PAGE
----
Jodie had cracked her head in the fall. She regained consciousness once, and thought she heard harsh voices and gunshots. Then she passed out again.
She was still lying unconscious in the fissure the next morning when the helicopter arrived. By the time the crew had scoured the island and finally found Jodie, they had come to a startling discovery.
Everyone else had vanished.
--from Lost City by Clive Cussler with Paul Kemprecos, Copyright © 2004 by Sandecker, RLLLP, published by G. P. Putnam's Sons, a member of Penguin Group (USA) Inc., all rights reserved, reprinted with permission from the publisher
Posted June 5, 2012
Posted February 2, 2006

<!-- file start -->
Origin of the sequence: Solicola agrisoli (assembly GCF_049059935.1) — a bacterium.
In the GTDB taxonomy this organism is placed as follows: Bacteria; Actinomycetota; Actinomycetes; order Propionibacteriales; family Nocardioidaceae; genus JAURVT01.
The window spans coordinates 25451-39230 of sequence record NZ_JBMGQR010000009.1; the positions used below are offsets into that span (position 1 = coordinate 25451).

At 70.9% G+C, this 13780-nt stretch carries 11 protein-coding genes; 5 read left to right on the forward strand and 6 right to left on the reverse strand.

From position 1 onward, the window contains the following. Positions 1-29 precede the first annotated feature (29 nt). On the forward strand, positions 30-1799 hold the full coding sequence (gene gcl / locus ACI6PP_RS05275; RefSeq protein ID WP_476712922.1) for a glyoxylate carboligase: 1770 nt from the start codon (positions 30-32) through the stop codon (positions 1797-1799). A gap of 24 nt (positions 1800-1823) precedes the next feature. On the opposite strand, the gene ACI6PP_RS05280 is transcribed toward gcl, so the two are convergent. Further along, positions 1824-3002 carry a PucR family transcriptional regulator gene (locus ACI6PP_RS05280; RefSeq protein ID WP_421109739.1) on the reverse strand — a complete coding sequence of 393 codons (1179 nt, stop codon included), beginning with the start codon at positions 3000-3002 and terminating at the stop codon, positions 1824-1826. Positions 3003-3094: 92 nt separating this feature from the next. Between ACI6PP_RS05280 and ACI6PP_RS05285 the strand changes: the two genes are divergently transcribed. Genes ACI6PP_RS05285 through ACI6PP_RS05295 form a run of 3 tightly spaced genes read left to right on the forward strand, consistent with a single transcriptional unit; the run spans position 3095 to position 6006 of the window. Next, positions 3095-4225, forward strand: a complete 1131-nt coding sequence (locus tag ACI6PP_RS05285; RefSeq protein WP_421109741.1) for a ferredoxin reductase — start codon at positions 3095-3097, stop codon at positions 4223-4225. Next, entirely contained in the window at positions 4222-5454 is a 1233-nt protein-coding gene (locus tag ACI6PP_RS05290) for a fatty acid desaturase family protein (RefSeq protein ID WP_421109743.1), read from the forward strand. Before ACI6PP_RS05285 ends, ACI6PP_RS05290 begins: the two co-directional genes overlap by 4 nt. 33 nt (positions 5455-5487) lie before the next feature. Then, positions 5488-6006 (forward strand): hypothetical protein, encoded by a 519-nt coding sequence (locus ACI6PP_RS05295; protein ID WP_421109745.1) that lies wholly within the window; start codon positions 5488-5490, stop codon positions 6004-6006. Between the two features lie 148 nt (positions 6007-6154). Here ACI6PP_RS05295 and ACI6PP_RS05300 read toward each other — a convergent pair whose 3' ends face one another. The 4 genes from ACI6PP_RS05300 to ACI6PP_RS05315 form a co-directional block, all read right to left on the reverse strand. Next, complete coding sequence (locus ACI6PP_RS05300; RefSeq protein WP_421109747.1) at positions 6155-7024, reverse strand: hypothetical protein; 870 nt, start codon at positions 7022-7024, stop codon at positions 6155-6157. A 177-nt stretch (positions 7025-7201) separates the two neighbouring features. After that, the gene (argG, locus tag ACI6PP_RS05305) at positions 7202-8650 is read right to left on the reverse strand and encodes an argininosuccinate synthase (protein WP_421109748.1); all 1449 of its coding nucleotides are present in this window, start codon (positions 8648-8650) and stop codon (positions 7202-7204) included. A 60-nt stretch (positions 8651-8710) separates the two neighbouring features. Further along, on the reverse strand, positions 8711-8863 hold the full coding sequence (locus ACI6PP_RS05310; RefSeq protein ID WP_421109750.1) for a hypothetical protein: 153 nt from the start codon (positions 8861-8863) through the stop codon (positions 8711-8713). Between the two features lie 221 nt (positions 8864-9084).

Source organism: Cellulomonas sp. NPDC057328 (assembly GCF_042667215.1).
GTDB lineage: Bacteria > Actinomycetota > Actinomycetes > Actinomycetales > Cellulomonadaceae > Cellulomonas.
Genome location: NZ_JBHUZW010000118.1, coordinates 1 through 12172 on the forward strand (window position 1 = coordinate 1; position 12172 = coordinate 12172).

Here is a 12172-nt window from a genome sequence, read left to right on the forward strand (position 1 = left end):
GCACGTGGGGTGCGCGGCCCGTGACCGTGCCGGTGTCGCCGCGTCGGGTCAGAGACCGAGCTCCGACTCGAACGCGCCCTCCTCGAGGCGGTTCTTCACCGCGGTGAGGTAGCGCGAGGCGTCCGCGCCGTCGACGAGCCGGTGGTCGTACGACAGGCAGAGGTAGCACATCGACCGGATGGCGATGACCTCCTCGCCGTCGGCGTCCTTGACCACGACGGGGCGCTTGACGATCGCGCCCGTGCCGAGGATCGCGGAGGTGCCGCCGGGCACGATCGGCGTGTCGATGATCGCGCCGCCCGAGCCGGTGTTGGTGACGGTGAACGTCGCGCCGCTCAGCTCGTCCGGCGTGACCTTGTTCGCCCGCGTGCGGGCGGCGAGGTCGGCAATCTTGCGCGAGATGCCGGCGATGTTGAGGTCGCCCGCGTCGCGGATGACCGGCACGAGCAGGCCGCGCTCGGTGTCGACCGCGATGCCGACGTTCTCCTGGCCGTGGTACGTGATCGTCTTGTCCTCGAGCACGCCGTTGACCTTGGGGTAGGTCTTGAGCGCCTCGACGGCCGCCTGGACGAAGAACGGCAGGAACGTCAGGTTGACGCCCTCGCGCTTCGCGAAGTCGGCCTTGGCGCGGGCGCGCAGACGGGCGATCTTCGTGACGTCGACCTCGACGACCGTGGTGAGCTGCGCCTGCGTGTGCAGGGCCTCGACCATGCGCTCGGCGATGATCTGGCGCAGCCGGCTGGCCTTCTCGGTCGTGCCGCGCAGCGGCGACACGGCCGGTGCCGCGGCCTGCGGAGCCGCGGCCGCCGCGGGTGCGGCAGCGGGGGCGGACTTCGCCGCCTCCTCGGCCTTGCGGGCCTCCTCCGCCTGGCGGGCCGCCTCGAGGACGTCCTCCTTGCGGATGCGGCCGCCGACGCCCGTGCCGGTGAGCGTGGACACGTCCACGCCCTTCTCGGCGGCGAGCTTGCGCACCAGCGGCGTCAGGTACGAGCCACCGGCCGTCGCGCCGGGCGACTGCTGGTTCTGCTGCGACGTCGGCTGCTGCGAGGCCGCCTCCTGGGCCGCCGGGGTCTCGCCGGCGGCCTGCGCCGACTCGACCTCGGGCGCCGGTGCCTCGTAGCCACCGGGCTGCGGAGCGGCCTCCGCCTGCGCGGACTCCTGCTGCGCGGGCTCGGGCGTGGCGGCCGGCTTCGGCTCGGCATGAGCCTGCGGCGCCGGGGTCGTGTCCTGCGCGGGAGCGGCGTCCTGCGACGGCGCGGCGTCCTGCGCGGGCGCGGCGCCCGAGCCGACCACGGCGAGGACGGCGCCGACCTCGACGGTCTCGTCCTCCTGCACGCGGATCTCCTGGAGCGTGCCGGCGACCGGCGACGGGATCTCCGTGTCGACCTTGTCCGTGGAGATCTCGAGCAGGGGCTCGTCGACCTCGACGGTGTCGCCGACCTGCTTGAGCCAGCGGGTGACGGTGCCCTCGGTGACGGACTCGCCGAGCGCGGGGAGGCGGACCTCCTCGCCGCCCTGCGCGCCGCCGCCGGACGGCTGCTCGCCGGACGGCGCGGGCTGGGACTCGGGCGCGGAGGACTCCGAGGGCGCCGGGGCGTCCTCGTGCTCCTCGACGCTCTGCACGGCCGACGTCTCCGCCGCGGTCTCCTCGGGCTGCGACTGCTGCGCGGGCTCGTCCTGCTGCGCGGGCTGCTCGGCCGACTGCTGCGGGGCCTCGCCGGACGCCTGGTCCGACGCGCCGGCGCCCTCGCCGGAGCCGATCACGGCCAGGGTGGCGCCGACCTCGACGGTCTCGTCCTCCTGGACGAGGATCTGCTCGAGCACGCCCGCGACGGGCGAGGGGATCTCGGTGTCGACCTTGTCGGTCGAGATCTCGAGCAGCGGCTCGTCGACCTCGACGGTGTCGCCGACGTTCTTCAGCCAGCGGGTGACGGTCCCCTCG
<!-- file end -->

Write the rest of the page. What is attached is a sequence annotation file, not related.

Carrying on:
The Lost City is a novel of a mixture of suspense, hope, and treachery. This is a ¿Can¿t put down `til I¿m done¿ type of book. This story deals with the troubles and obstacles that the main character, Kurt Austin deals with as a part of the NUMA agency. Creating a tremendous theme, the author, Clive Cussler, also sets up the characters characteristics that all falls into place. The riveting and heart pounding action keeps you focused to every detail of the book. The need for wanting to know what happens next will keep your head in the book. Cussler¿s realism of events in the book will have you thinking that things in the novel can possibly be real. The theme of this novel is how good almost always triumphs over the seeds of evil and not to underestimate the desperation and the science if in the hands of evildoers. The novel not only tells us about these things but also gives us examples throughout the story of everyday advantages we have in life. The significance of the main character, Kurt Austin, is to be the protagonist in the novel and create trust in other characters to follow his actions. He also takes on the responsibility of protecting another character in the story possibly for his feelings or that character may be a burden. A major conflict in the novel is when the main character faces his nemesis for the second time face to face that end up in a dramatic turn of events and leaves the reader shocked. This conflict is the climax of the novel and ends up at the living quarters of the antagonist. In the novel, the author uses metaphors to announce the beauty of the antagonist as an eclipse because it¿s beautiful and ugly at the same time. He doesn¿t use a lot of verbal irony in this story. It uses a lot of dramatic irony. The significant quote in the novel is when Kurt Austin tells the adversary that the ¿bigger they are the harder they fall.¿ He talks about the family of the Fauchards